Table of Contents

Twitch PubSub

PubSub enables you to subscribe to a topic, for updates (e.g., when a user cheers on a channel).

The Twitch PubSub system allows back-end services to broadcast realtime messages to clients. Example applications include:

  • An instant messaging service sending instant messages between friends.
  • A back-end video system pushing real-time viewer count updates to video players.
  • A presence system broadcasting users’ online status to all their friends.

As Module: Twitch4J

To use PubSub you need to enable the PubSub when building the Twitch4J Instance, as shown below:

TwitchClient twitchClient = TwitchClientBuilder.builder()
	...
	.withEnablePubSub(true)
	...
	.build();
def twitchClient = TwitchClientBuilder.builder()
	...
	.withEnablePubSub(true)
	...
	.build()
val twitchClient = TwitchClientBuilder.builder()
	...
	.withEnablePubSub(true)
	...
	.build()

Standalone

Initialize the PubSub as Standalone Module:

TwitchPubSub client = TwitchPubSubBuilder.builder().build();
def client = TwitchPubSubBuilder.builder().build();
val client = TwitchPubSubBuilder.builder().build();

Handle the Results

Messages received over PubSub will be dispatched using the EventManager, please see the Twitch4J -> Events Documentation on how to listen for events or check out the individual pages below for specific code samples.

Available Topics

In PubSub Context you subscribe to topics, a topic is for example whispers to user twitch4j or subscriptions in channel twitch4j.

Note that nearly all of the pubsub topics rely upon the user ID to subscribe to them, rather than the user name. See API - Helix -> Users Get, if one needs to convert between the two.

Here is a list of available topics along with code samples:

Official

Unofficial

Disclaimer: Use at your own risk after understanding the Twitch Developer Agreement. These topics may break at any time and there is no guarantee of support. The authors of the Twitch4J library assume no responsibility for your actions.

We hope Twitch will document these topics as there is no official way to get much of this data, and they could be used for creating powerful integrations.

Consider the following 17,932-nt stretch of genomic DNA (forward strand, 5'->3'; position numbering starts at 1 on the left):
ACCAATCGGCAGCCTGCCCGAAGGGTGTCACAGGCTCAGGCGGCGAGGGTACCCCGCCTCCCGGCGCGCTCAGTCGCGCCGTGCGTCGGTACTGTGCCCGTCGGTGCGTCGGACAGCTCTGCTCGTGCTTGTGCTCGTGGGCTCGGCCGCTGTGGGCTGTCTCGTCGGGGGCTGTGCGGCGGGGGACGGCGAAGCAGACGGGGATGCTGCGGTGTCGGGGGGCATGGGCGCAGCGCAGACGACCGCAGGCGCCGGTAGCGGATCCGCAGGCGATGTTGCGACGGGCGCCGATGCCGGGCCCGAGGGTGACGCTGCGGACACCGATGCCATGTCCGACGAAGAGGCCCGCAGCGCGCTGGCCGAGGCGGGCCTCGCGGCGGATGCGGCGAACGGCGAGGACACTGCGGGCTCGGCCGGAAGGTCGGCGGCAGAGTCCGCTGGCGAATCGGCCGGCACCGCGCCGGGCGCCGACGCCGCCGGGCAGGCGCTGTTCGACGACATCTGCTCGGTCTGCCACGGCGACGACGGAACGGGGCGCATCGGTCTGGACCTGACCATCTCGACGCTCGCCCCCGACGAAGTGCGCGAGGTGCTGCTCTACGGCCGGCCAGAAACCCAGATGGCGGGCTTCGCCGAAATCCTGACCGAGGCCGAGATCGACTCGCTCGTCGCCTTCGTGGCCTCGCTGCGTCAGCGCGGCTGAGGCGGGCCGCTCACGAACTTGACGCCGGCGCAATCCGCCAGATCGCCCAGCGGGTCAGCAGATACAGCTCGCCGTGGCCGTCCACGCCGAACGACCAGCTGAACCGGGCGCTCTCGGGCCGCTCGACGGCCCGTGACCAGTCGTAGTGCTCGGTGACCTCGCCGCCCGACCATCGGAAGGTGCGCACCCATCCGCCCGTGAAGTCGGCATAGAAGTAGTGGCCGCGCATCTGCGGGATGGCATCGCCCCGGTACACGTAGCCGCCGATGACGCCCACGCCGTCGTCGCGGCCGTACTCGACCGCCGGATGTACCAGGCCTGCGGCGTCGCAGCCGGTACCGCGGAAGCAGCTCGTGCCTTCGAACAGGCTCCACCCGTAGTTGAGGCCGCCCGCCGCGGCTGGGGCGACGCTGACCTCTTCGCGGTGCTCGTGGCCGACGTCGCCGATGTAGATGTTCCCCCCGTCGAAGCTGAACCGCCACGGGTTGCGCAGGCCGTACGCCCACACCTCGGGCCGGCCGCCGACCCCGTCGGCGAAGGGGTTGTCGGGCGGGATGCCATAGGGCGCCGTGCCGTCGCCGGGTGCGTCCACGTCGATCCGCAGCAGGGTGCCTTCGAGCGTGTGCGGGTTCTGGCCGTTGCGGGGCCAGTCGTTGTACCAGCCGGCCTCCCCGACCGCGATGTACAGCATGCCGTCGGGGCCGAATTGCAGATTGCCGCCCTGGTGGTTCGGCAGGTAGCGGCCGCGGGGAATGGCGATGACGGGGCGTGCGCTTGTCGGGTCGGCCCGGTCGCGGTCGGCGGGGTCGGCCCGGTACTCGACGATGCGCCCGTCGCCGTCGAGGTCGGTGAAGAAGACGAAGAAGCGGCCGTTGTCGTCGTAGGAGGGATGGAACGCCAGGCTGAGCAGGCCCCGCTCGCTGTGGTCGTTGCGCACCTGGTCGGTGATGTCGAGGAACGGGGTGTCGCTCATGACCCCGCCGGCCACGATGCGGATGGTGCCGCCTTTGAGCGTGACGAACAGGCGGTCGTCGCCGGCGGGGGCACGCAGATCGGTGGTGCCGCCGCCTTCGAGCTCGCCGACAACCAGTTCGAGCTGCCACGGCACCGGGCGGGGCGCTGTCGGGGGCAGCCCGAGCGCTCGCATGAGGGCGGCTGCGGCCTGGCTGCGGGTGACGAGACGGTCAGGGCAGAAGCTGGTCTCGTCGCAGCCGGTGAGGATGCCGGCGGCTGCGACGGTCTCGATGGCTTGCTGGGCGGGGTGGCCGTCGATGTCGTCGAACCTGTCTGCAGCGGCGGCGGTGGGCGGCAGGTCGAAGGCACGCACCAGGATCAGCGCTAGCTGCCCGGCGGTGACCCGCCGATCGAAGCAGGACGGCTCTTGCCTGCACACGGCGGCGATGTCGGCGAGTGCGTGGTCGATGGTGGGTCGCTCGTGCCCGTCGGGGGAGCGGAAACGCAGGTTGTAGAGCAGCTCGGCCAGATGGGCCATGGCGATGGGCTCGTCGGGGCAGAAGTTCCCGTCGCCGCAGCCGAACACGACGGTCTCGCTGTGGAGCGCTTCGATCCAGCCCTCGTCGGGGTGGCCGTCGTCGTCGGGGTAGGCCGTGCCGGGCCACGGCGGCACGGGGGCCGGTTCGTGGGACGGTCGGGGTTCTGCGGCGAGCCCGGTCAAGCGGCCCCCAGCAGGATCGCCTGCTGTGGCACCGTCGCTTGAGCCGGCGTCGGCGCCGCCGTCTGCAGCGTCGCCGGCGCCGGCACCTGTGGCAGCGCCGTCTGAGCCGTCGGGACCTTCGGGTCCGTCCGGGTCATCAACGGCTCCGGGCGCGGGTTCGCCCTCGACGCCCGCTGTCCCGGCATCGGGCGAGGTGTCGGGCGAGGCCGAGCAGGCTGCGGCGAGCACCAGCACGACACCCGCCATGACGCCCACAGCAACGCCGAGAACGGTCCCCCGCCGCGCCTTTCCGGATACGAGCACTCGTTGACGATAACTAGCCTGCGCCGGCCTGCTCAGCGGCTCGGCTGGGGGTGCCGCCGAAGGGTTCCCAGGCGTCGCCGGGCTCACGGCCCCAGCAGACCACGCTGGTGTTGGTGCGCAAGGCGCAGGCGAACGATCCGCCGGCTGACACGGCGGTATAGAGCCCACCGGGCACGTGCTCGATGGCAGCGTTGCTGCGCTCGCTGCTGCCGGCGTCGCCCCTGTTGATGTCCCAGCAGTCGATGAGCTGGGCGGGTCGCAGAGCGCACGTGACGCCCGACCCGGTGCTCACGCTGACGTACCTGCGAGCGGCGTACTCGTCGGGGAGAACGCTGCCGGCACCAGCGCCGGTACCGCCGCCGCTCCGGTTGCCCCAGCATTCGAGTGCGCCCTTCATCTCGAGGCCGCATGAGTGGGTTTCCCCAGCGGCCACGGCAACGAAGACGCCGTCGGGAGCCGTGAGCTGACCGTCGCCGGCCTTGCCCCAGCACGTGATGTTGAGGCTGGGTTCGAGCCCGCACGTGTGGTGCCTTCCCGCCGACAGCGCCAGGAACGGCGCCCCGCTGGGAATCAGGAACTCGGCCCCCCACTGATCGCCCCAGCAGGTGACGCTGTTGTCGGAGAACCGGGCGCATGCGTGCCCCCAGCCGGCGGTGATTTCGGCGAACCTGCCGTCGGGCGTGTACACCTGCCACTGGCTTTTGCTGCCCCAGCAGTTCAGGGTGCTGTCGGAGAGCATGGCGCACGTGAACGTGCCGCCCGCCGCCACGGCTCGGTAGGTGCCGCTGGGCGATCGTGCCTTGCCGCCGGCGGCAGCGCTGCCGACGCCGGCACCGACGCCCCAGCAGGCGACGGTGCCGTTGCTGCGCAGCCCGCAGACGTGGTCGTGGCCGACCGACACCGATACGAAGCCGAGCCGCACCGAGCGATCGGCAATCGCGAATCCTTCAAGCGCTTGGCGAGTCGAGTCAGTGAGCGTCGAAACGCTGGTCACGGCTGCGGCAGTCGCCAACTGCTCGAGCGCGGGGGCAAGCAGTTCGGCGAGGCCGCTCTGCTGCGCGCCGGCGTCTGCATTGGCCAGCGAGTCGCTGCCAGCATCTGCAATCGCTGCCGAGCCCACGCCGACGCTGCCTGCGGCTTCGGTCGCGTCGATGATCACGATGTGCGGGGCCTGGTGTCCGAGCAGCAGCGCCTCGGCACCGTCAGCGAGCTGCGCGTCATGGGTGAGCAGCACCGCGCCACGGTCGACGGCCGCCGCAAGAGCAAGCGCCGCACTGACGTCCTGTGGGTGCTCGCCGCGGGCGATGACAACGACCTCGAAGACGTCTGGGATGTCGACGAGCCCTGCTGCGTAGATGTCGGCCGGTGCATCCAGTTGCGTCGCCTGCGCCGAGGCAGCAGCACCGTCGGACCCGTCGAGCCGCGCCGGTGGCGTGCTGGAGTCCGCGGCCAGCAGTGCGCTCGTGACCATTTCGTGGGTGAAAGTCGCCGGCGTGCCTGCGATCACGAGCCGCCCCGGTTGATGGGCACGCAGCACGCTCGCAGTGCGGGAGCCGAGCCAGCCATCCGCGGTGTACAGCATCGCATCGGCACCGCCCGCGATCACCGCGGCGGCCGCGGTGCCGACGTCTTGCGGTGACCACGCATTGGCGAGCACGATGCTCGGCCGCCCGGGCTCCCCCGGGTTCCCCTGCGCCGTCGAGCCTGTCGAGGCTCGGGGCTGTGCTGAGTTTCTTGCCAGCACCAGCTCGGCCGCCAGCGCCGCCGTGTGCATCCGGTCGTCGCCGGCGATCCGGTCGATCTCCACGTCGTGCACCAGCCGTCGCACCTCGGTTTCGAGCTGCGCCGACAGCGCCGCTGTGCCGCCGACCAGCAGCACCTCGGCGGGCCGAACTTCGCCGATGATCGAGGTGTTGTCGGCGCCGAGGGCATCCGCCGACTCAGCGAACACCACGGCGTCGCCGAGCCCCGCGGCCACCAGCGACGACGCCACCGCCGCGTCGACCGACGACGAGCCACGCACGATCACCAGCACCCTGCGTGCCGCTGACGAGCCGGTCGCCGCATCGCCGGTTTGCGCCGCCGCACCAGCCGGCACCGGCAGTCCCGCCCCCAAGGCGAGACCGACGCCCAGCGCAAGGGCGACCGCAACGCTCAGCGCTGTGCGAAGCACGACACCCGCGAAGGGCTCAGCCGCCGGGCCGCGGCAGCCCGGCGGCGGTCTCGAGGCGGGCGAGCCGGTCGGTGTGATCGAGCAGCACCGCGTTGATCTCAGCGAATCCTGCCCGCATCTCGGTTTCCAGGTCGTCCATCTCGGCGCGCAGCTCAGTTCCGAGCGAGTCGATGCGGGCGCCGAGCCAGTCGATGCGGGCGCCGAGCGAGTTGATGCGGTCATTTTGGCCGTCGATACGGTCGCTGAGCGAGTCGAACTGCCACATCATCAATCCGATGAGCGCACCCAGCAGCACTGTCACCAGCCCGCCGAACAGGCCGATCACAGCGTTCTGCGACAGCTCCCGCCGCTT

Unsubscribing

Once a topic is no longer relevant, one can unsubscribe from it to stop receiving further events of that type.

// Initial subscription
PubSubSubscription subscription = twitchClient.getPubSub().listenForWhisperEvents(credential, userId);

// Later unsubscription
twitchClient.getPubSub().unsubscribeFromTopic(subscription);
// Initial subscription
def subscription = twitchClient.pubSub.listenForWhisperEvents(credential, userId)

// Later unsubscription
twitchClient.pubSub.unsubscribeFromTopic(subscription)
// Initial subscription
val subscription = twitchClient.pubSub.listenForWhisperEvents(credential, userId)

// Later unsubscription
twitchClient.pubSub.unsubscribeFromTopic(subscription)

Rate-limits

A single TwitchPubSub instance may only be subscribed to up to 50 topics at a time, under Twitch’s default limits. This yields another reason to unsubscribe from irrelevant topics; it creates headroom for other topics.

If still more headroom is needed, one can construct additional TwitchPubSub instances, each with a limit of 50 topics. Twitch recommends no greater than 10 pubsub connections be made from a single IP (each TwitchPubSub instance is equivalent to a single connection), but this is not a hard limit.

To simplify this, we offer TwitchPubSubConnectionPool as a class that can abstract away the creation/deletion of additional PubSub connections for you:

// Create a dynamically-sized connection pool
TwitchPubSubConnectionPool pool = TwitchPubSubConnectionPool.builder()
	.maxSubscriptionsPerConnection(50)
	.build();

// Register our listener(s)
pool.getEventManager().onEvent(ChatModerationEvent.class, System.out::println);

// Define our requests (that can exceed 50 in count)
PubSubRequest req1 = ... ;
PubSubRequest req2 = ... ;
PubSubRequest req3 = ... ;

// Subscribe to topics
PubSubSubscription resp1 = pool.subscribe(req1);
PubSubSubscription resp2 = pool.subscribe(req2);
PubSubSubscription resp3 = pool.subscribe(req3);

// Later, can unsubscribe from any
pool.unsubscribe(resp2);
// Create a dynamically-sized connection pool
def pool = TwitchPubSubConnectionPool.builder()
	.maxSubscriptionsPerConnection(50)
	.build();

// Register our listener(s)
pool.eventManager.onEvent(ChatModerationEvent) { System.out.println(it) }

// Define our requests (that can exceed 50 in count)
PubSubRequest req1 = ...
PubSubRequest req2 = ...
PubSubRequest req3 = ...

// Subscribe to topics
PubSubSubscription resp1 = pool.subscribe(req1)
PubSubSubscription resp2 = pool.subscribe(req2)
PubSubSubscription resp3 = pool.subscribe(req3)

// Later, can unsubscribe from any
pool.unsubscribe(resp2);
// Create a dynamically-sized connection pool
val pool = TwitchPubSubConnectionPool.builder()
	.maxSubscriptionsPerConnection(50)
	.build();

// Register our listener(s)
pool.eventManager.onEvent(ChatModerationEvent::class.java, System.out::println);

// Define our requests (that can exceed 50 in count)
var req1: PubSubRequest = ...
var req2: PubSubRequest = ...
var req3: PubSubRequest = ...

// Subscribe to topics
val resp1: PubSubSubscription = pool.subscribe(req1)
val resp2: PubSubSubscription = pool.subscribe(req2)
val resp3: PubSubSubscription = pool.subscribe(req3)

// Later, can unsubscribe from any
pool.unsubscribe(resp2);

A more concrete example of this can be found here.